The Public Health Agency of Canada (PHAC) hasn’t held a single COVID-19 briefing since the writ dropped. The Agency won't provide additional in-person health updates until after the federal election.

PHAC provided those weekly updates on the government response to COVID-19 from the onset of the pandemic. Now, the Agency relies on weekly news releases. But that could change, according to Global News.

With the last update on July 30, several medical officials questioned the political nature to prioritize the election campaign. "Daily in-person updates are really important," said Jessica Mudry, chair of the School of Professional Communication, Ryerson University, on Wednesday. "The Public Health Agency of Canada shouldn’t be talking about politics. They should be talking about public health."

She adds they create "a level of confidence" in people and guide them to act accordingly on "doing the right thing in a public crisis."

"It’s one thing to go online and learn about what’s going on, and it’s another thing to hear an esteemed member of the government who has scientific training and works from a position of evidence-based medicine to make announcements and projections or make suggestions about how you should be conducting your life on any given day around COVID-19," added Mudry.

Dr. Peter Juni, the scientific director for Ontario’s COVID-19 science table, echoed Mudry’s sentiments on Wednesday, stating: "I do not think we should compromise now for any political considerations." He said political messaging should not be the current priority, as "I believe we need to absolutely keep the population aboard so that people really just see in a tangible manner what’s actually happening."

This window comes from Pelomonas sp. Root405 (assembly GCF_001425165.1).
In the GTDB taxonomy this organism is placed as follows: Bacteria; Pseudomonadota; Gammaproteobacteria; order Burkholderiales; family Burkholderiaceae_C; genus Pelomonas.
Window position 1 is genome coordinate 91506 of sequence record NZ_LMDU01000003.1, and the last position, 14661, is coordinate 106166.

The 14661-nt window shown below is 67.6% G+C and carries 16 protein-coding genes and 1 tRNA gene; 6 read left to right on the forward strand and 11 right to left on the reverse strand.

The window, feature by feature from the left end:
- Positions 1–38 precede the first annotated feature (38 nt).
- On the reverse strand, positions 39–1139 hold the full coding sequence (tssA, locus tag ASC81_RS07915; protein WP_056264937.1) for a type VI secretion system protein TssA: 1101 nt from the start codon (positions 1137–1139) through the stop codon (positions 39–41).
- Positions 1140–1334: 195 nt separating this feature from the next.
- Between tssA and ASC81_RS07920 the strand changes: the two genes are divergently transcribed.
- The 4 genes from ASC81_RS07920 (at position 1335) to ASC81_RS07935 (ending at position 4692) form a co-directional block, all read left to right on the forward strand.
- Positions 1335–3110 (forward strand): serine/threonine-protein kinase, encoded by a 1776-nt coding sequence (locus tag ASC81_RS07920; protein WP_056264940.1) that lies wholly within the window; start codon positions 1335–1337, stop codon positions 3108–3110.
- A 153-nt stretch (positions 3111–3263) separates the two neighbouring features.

"We relate to people, not just to data," said Juni, "Data will be important, but it’s clear that the way we are all built, we actually just want to hear this directly from the horse’s mouth."

PHAC said it continues "to closely monitor COVID-19 activity in Canada." They intend to provide an update on the pandemic on September 3 alongside a written statement by Dr. Theresa Tam, the Chief Public Health Officer.

"As Chief Public Health Officer, Dr. Tam is continuing her weekly CPHO statement, to be issued on Fridays," said the spokesperson. "In addition, Dr. Tam continues to use social media to provide regular information on developments and advice." PHAC said the "decision on how to communicate with Canadians is entirely within [Tam’s] purview."

Prime Minister Justin Trudeau deflected when asked about the lack of in-person briefings. "Public Health Canada continues its excellent work, and partners across the provinces are doing things to make sure the Canadians stay safe," said Trudeau while campaigning in BC.

He added that PHAC "makes its decisions about how to best communicate in various situations with Canadians" and that they will continue to ensure that Canadians are getting "the information they need to stay safe." PHAC confirmed it will continue to provide information to Canadians about the pandemic response as needed by written statements.

"We’ve seen public health officials across this country, in various provinces, are taking further measures to minimize the impact of this wave of the unvaccinated, we’re seeing right now. But the bottom line is — the way to get through this is — to make sure everyone gets vaccinated," said Trudeau.

Conservative Party Leader Erin O’Toole lambasted Trudeau for serving his political ambitions over the public health and safety of Canadians.

"We are in a fourth wave," said O'Toole. "We are only in an election because Mr. Trudeau is putting his political interests ahead of the national interest."

"He [Trudeau] should be transparent with respect to the decisions he took in deciding to cost this election. It’s unacceptable."